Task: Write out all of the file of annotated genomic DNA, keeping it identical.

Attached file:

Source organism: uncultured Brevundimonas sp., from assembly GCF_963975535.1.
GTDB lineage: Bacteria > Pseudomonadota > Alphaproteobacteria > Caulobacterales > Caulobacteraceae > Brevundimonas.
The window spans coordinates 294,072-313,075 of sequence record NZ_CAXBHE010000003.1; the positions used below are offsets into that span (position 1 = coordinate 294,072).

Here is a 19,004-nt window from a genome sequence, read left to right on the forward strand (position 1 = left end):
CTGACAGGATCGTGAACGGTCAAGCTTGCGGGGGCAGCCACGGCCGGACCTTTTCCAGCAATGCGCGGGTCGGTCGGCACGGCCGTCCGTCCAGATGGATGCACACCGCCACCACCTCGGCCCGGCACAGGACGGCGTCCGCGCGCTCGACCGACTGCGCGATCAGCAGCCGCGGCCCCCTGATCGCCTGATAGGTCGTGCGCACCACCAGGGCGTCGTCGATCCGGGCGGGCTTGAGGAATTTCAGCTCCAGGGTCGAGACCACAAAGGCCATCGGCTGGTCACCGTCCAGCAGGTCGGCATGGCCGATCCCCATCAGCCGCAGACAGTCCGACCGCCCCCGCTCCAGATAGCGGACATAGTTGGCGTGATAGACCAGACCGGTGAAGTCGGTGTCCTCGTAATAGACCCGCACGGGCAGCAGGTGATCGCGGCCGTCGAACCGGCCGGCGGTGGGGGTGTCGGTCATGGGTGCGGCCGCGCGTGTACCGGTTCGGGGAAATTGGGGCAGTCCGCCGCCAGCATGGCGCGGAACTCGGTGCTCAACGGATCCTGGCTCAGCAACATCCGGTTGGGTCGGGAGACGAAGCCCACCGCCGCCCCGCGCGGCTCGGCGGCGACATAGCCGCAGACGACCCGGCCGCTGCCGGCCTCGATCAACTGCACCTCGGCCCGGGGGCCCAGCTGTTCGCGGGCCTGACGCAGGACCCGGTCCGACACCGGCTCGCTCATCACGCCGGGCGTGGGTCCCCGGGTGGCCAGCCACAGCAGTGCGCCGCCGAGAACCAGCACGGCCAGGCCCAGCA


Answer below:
Source organism: uncultured Brevundimonas sp., from assembly GCF_963975535.1.
GTDB lineage: Bacteria > Pseudomonadota > Alphaproteobacteria > Caulobacterales > Caulobacteraceae > Brevundimonas.
The window spans coordinates 294,072-313,075 of sequence record NZ_CAXBHE010000003.1; the positions used below are offsets into that span (position 1 = coordinate 294,072).

Here is a 19,004-nt window from a genome sequence, read left to right on the forward strand (position 1 = left end):
CTGACAGGATCGTGAACGGTCAAGCTTGCGGGGGCAGCCACGGCCGGACCTTTTCCAGCAATGCGCGGGTCGGTCGGCACGGCCGTCCGTCCAGATGGATGCACACCGCCACCACCTCGGCCCGGCACAGGACGGCGTCCGCGCGCTCGACCGACTGCGCGATCAGCAGCCGCGGCCCCCTGATCGCCTGATAGGTCGTGCGCACCACCAGGGCGTCGTCGATCCGGGCGGGCTTGAGGAATTTCAGCTCCAGGGTCGAGACCACAAAGGCCATCGGCTGGTCACCGTCCAGCAGGTCGGCATGGCCGATCCCCATCAGCCGCAGACAGTCCGACCGCCCCCGCTCCAGATAGCGGACATAGTTGGCGTGATAGACCAGACCGGTGAAGTCGGTGTCCTCGTAATAGACCCGCACGGGCAGCAGGTGATCGCGGCCGTCGAACCGGCCGGCGGTGGGGGTGTCGGTCATGGGTGCGGCCGCGCGTGTACCGGTTCGGGGAAATTGGGGCAGTCCGCCGCCAGCATGGCGCGGAACTCGGTGCTCAACGGATCCTGGCTCAGCAACATCCGGTTGGGTCGGGAGACGAAGCCCACCGCCGCCCCGCGCGGCTCGGCGGCGACATAGCCGCAGACGACCCGGCCGCTGCCGGCCTCGATCAACTGCACCTCGGCCCGGGGGCCCAGCTGTTCGCGGGCCTGACGCAGGACCCGGTCCGACACCGGCTCGCTCATCACGCCGGGCGTGGGTCCCCGGGTGGCCAGCCACAGCAGTGCGCCGCCGAGAACCAGCACGGCCAGGCCCAGCA